If you don’t catch your puppy in the act – do not react! Clean up the mess immediately (urine can quickly soak through carpet to the floorboards making cleaning up harder) with paper towels and your odour eliminating product. You can try using a black light torch to locate older messes and treat those areas too.
If you puppy suffers from separation anxiety you may need to move the crate near your bed at night for the first couple weeks.
There are many different techniques to house-train your dog or puppy and each animal will respond differently but with patience and a consistent approach you will succeed.
It’s turning out to be a cracker summer and while it’s easy for us “uprights” to keep cool, the heat can play havoc on our four legged friends. So here’s a few tips on how to keep them cool as a cucumber!
1. KEEP CALM & CARRY ON:
We know our pets love to run around and play but too much of a good thing on a really hot day and they will soon become exhausted and dehydrated. Encourage them to calm down by providing a relaxed, cool, dark place. Try not to initiate play during really hot days.
2. IF THE JANDAL FITS: It’s happened to all of us at some point – strolling to the diary for some tip-top and our jandal gets stuck to the hot tar, or hip hopping our way from the beach towel to the water over hot sand. Moral of the story: If you can’t walk on a surface barefoot nor can your dog, so best to keep those strolls to early morning or late evening. Rubbing Vitamin E Oil or Aloe Vera on to their paw pads will prevent cracked paws which can lead to them getting burnt on the pavement, better still walk on the grass!
3. GET CRAFTY:Kitty cats especially love a place where they can feel snug and safe. Simply solutions are placing a cardboard box on its side, place that is quiet, cool and out of the way e.g. a closet (doors open please). This is not the time of year for their favourite fleece – line it instead with breathable natural fabrics like cotton or a terry towel. Another crafty idea for both cats and dogs is sticking an ice pack inside a sock or under a towel, or a plastic bottle or hot water bottle filled with cold water left out for them to lie on. A tea-towel soaked in water, placed in the freezer then laid out for your pet to lie on is another nifty idea. If you are home to “outdoorsy types” and your garden lacks shady spots for them to enjoy, set up some shade-cloth – a towel laid across the top of a clothes horse is an easy and portable solution. Don’t forget to check garden sheds e.t.c before closing the door – our little friends might seek solace here and these small unventilated rooms can often overheat!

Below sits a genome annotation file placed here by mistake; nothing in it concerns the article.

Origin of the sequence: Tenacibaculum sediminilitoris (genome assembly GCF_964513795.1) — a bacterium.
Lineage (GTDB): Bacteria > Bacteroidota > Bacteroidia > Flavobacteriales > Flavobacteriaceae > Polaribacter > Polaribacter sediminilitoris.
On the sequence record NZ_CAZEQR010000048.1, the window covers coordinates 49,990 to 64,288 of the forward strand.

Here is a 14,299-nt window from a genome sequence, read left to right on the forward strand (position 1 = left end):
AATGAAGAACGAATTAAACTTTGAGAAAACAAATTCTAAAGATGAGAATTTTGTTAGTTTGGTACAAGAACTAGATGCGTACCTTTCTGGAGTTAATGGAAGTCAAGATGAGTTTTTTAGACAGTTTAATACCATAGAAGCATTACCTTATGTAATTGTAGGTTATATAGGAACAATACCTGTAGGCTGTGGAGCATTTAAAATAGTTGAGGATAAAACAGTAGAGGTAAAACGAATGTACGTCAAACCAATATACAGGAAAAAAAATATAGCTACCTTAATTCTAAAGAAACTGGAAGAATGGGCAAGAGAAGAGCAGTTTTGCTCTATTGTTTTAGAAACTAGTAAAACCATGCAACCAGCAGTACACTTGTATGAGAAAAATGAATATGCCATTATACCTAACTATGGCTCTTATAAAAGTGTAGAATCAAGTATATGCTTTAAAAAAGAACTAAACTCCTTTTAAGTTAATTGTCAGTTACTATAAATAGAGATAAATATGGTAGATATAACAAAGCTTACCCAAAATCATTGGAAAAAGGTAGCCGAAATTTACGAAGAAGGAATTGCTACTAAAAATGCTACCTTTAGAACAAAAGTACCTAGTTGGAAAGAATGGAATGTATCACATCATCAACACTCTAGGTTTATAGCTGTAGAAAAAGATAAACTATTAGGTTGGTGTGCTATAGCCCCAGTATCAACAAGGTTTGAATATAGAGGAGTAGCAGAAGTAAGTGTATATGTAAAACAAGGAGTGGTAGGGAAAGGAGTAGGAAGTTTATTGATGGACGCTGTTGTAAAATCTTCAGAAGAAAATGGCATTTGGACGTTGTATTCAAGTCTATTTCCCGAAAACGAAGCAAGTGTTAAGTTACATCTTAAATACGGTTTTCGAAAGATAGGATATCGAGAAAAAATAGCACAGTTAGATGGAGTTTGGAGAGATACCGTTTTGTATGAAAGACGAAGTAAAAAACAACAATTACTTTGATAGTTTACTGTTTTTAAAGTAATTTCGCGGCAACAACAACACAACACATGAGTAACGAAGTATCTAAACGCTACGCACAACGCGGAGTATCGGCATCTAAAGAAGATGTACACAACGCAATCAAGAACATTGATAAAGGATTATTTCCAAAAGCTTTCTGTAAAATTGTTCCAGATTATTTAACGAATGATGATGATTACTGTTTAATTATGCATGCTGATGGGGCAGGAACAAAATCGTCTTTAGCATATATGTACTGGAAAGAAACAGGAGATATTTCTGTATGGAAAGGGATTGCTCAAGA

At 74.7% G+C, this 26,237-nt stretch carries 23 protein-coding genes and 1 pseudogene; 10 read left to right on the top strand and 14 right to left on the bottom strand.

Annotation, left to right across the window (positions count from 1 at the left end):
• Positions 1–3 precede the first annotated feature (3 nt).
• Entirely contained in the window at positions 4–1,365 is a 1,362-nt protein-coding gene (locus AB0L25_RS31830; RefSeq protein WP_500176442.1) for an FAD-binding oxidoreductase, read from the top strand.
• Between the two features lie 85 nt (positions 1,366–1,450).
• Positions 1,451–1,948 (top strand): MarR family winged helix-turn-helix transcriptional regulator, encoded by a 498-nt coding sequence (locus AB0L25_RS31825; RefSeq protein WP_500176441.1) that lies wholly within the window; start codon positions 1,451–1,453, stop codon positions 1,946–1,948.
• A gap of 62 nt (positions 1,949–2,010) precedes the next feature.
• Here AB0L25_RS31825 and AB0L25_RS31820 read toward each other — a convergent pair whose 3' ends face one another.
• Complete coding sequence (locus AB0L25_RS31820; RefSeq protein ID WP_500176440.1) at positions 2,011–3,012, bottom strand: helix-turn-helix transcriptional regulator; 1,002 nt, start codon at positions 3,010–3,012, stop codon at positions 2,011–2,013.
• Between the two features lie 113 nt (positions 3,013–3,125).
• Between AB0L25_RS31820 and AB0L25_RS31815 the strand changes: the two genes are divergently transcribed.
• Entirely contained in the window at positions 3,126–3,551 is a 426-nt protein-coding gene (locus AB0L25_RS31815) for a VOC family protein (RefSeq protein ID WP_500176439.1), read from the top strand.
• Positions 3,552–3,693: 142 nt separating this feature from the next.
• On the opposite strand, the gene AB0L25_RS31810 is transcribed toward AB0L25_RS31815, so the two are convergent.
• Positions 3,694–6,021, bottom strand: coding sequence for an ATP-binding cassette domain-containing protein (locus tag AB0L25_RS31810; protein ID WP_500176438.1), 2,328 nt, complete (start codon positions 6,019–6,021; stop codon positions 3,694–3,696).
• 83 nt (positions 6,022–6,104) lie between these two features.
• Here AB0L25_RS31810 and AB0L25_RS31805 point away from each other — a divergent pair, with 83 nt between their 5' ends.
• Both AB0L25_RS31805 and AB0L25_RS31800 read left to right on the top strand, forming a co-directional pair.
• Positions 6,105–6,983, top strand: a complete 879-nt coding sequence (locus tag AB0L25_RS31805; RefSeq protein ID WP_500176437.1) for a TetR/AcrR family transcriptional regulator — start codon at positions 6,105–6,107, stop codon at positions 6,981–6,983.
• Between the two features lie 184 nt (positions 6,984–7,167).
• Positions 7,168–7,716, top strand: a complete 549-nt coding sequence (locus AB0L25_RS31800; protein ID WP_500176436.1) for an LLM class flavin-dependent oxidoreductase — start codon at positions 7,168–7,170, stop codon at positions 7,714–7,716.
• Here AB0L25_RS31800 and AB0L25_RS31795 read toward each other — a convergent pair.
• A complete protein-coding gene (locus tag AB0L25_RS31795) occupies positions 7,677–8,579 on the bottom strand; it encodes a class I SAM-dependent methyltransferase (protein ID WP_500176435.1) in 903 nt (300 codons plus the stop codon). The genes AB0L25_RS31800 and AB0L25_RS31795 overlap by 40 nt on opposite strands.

4. COOL CATS: We’ve never met a cat yet who likes to get wet so stroking them with a dampened paper towel is a more pleasant solution for both parties than a quick dip in the pool! The places where most pets get the warmest are their bellies, the pads on their paws, their armpits, under their chins, and on the outside of their ears. Concentrate on keeping these spots cool. Spraying the ears and the paw pads with a cool water or dampened towel will help cool the blood that circulates through the ears and reduce the overall body temperature of your pet.
5. BEAUTY IS IN THE EYE OF THE BEHOLDER:Brush your pet daily – matted fur traps heat and stops the air flowing freely and as much as you think a baldy is the way to go – avoid shaving them to the skin – bare skin = sunburn + skin cancer risks! You can rub baby sunscreen on exposed areas but try not not them lick it off before it dries.
6. ICE ICE BABY:Naturally you’ll be supplying fresh water in their bowls (both inside and out) but you might want to consider an additional bowl
that contains ice cubes (don’t make this their only source of water), you could even try flavouring them with chicken or beef stock – ooo aaaah, as good a s Fruju! Or get a container and freeze their favourite toys and treats in water. As the block of ice gets licked and melts during the day the toys and treats slowly become available and reward your dog, or if you really want to treat them make a pet popsicle. If your dog is panting excessively try rubbing honey on their gums to raise their blood sugar and prevent heatstroke.
7. GETTING DOWN TO BUSINESS:Heatstroke is a fever brought on by the failure of the body’s normal temperature regulation system due to being in overly high temperatures. Symptoms can include agitation, extreme distress, stretching out and panting heavily, skin hot to the touch, vomiting, glazed eyes, drooling and staggering. Untreated, your pet will collapse into a coma and die. If you see any of these signs, get to the veterinary clinic immediately.